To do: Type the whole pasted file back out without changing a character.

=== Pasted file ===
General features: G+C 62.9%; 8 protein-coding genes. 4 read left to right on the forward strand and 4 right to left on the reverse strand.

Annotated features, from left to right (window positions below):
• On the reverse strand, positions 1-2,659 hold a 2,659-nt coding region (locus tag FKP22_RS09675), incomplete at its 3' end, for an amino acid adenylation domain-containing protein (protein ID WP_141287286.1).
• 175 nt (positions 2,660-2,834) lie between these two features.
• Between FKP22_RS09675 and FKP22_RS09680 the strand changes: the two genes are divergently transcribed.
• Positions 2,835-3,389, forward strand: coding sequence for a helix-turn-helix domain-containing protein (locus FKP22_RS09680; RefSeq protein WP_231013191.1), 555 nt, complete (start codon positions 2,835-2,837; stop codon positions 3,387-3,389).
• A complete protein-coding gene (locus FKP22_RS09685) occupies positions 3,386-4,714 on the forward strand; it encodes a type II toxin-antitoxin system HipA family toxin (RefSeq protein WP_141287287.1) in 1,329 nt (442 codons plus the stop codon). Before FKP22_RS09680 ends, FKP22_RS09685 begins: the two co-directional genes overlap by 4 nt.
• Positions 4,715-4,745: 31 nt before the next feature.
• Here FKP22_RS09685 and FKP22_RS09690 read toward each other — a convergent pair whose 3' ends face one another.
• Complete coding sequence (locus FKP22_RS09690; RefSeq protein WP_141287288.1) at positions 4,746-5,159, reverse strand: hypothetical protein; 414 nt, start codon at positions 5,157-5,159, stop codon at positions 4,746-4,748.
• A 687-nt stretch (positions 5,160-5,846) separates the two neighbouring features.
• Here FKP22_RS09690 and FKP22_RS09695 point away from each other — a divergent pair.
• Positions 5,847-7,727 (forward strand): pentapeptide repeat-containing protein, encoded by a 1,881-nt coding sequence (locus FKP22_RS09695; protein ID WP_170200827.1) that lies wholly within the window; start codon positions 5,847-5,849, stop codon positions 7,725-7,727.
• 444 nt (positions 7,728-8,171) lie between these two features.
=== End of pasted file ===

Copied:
General features: G+C 62.9%; 8 protein-coding genes. 4 read left to right on the forward strand and 4 right to left on the reverse strand.

Annotated features, from left to right (window positions below):
• On the reverse strand, positions 1-2,659 hold a 2,659-nt coding region (locus tag FKP22_RS09675), incomplete at its 3' end, for an amino acid adenylation domain-containing protein (protein ID WP_141287286.1).
• 175 nt (positions 2,660-2,834) lie between these two features.
• Between FKP22_RS09675 and FKP22_RS09680 the strand changes: the two genes are divergently transcribed.
• Positions 2,835-3,389, forward strand: coding sequence for a helix-turn-helix domain-containing protein (locus FKP22_RS09680; RefSeq protein WP_231013191.1), 555 nt, complete (start codon positions 2,835-2,837; stop codon positions 3,387-3,389).
• A complete protein-coding gene (locus FKP22_RS09685) occupies positions 3,386-4,714 on the forward strand; it encodes a type II toxin-antitoxin system HipA family toxin (RefSeq protein WP_141287287.1) in 1,329 nt (442 codons plus the stop codon). Before FKP22_RS09680 ends, FKP22_RS09685 begins: the two co-directional genes overlap by 4 nt.
• Positions 4,715-4,745: 31 nt before the next feature.
• Here FKP22_RS09685 and FKP22_RS09690 read toward each other — a convergent pair whose 3' ends face one another.
• Complete coding sequence (locus FKP22_RS09690; RefSeq protein WP_141287288.1) at positions 4,746-5,159, reverse strand: hypothetical protein; 414 nt, start codon at positions 5,157-5,159, stop codon at positions 4,746-4,748.
• A 687-nt stretch (positions 5,160-5,846) separates the two neighbouring features.
• Here FKP22_RS09690 and FKP22_RS09695 point away from each other — a divergent pair.
• Positions 5,847-7,727 (forward strand): pentapeptide repeat-containing protein, encoded by a 1,881-nt coding sequence (locus FKP22_RS09695; protein ID WP_170200827.1) that lies wholly within the window; start codon positions 5,847-5,849, stop codon positions 7,725-7,727.
• 444 nt (positions 7,728-8,171) lie between these two features.